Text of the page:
Bestselling Author Delilah Devlin
HomeMeet Delilah
BookshelfBlogExtrasEditorial ServicesContactDelilah's Collections


Michal Scott: After All, Women Are Half the Human Race
Friday, February 15th, 2019

Born in 1956, I’m a product of the “Say it loud I’m Black and I’m Proud” sixties and have always loved learning of the achievements of African-Americans. Many years ago I was pleasantly surprised to come across a box of flash cards of thirty-six famous African Americans. Martin Luther King Jr was prominently displayed on the cover, but I recognized miniatures of Marian Anderson and Mary McLeod Bethune. I bought it at once and hurried home with my prize. Imagine my surprise when I opened the box and discovered only six of the thirty-six were women! I was expecting half the cards to be dedicated to women. After all we are the other half the human race, right? I might have grudgingly settled for twelve, but six? I appreciated the six represented different firsts like Shirley Chisholm and Marian Anderson, historical champions like Sojourner Truth and Harriet Tubman, and two well-known in the Black community if not as well known in the larger society like Mary McLeod Bethune and Phillis Wheatley. But this collection was sending an unfortunate subliminal message, i.e. women don’t contribute equally to “the Race.” That disappointment sent me on a crusade.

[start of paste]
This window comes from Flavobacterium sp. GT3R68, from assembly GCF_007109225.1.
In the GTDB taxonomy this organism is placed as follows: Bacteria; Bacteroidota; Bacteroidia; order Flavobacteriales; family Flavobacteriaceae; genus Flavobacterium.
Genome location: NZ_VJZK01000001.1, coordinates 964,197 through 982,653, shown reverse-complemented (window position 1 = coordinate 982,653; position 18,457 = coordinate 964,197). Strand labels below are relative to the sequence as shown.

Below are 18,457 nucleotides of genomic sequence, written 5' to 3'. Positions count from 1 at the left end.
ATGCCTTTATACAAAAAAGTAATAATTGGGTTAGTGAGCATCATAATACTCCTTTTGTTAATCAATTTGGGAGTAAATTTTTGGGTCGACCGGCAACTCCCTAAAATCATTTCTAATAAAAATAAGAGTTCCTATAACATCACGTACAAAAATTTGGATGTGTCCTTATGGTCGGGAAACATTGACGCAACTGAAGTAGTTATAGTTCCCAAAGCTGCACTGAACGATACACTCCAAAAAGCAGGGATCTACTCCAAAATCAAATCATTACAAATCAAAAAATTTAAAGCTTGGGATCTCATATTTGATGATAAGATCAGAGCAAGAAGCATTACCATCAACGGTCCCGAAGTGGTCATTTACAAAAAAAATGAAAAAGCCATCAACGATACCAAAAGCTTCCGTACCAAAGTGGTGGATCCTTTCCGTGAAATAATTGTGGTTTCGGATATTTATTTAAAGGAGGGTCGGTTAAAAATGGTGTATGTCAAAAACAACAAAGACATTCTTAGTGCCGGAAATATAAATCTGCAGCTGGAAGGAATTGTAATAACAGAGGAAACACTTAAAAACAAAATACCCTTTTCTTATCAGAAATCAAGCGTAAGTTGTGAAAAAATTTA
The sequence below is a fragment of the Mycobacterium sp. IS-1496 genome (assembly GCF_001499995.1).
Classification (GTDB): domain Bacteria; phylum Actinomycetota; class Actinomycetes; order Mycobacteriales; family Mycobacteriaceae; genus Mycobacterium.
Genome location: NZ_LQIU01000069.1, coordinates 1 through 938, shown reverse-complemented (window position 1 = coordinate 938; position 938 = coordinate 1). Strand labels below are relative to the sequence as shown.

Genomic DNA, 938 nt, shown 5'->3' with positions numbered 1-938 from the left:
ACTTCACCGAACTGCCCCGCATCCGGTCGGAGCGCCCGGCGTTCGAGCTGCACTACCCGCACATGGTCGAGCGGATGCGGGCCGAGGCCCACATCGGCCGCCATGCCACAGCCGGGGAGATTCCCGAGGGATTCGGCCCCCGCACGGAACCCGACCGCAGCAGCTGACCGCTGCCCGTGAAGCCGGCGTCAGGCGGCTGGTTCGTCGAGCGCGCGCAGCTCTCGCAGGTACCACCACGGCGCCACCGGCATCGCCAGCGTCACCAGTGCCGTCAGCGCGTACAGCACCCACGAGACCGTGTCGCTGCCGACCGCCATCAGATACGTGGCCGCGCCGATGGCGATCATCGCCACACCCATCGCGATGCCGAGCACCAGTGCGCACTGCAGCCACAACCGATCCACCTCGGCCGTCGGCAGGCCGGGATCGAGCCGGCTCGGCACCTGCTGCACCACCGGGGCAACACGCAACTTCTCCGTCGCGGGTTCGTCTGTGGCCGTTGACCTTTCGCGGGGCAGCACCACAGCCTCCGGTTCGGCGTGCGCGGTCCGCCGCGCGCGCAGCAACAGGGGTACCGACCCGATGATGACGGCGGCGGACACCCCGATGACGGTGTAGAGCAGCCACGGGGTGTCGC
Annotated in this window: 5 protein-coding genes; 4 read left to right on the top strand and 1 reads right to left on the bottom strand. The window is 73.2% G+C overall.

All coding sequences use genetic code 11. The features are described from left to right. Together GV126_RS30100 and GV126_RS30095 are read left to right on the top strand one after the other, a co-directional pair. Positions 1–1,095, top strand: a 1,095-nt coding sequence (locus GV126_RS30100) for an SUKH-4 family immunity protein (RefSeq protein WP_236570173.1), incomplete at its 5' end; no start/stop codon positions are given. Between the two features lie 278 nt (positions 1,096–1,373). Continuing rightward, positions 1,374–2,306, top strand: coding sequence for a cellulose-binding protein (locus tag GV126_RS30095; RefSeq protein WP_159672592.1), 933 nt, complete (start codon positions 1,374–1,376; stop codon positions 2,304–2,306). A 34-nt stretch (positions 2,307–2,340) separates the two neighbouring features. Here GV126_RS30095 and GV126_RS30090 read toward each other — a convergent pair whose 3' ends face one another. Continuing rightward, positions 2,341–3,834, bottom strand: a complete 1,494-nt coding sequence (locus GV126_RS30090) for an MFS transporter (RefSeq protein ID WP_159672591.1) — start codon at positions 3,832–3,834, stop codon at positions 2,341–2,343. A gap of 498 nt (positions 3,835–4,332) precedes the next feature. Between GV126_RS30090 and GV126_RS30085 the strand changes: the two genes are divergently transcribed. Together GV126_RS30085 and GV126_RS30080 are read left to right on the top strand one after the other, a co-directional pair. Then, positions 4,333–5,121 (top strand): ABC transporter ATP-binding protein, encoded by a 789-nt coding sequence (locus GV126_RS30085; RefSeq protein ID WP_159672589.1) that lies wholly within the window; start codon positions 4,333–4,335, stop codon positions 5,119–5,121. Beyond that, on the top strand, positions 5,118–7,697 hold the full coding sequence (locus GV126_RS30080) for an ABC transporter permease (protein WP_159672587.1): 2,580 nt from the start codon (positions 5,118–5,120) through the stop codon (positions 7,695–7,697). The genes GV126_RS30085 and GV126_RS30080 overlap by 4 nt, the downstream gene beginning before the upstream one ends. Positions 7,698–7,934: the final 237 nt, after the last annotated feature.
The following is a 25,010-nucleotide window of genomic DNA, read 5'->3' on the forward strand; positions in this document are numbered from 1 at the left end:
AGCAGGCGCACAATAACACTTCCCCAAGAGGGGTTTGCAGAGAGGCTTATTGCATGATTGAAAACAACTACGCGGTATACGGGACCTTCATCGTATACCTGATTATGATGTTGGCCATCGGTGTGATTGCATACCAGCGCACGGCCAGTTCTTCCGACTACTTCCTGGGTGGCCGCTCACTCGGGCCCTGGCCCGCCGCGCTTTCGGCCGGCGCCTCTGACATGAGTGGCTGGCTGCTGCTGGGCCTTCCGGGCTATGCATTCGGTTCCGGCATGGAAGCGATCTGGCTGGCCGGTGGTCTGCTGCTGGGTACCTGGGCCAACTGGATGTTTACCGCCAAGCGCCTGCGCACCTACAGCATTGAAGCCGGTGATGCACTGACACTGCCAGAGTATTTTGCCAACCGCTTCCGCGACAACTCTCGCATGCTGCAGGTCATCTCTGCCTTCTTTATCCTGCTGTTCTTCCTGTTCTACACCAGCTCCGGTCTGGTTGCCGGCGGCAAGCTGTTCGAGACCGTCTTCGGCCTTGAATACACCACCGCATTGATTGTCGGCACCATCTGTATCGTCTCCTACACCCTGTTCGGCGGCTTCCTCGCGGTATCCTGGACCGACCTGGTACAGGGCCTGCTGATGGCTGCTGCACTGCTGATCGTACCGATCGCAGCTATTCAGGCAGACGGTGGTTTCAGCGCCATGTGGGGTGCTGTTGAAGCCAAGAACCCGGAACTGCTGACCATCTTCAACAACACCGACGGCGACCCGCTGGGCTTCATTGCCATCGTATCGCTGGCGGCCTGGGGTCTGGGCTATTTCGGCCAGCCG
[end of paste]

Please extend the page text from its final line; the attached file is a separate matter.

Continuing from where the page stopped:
I began collecting images of Black women whenever I came across them. Postcards, books, magazines, you name it. If it had an African-American woman on or in it, I bought it. I framed the images in dollar store box frames and put them on the walls of my apartment. My collection grew to over three hundred images, multiples of those who are household names like Billie Holiday, but the majority who were famous in their time like Ada Overton Walker. Born in 1880, she and her husband George Walker became well-known for their interpretation of the cakewalk.

Soon, I just started collecting images of any black woman or girl I found and framed those too. Even though nameless, they deserve to be noticed, too. So in honor of all the African-American women you’ve encountered over the years, please share their names so I can find their images and add them to my collection.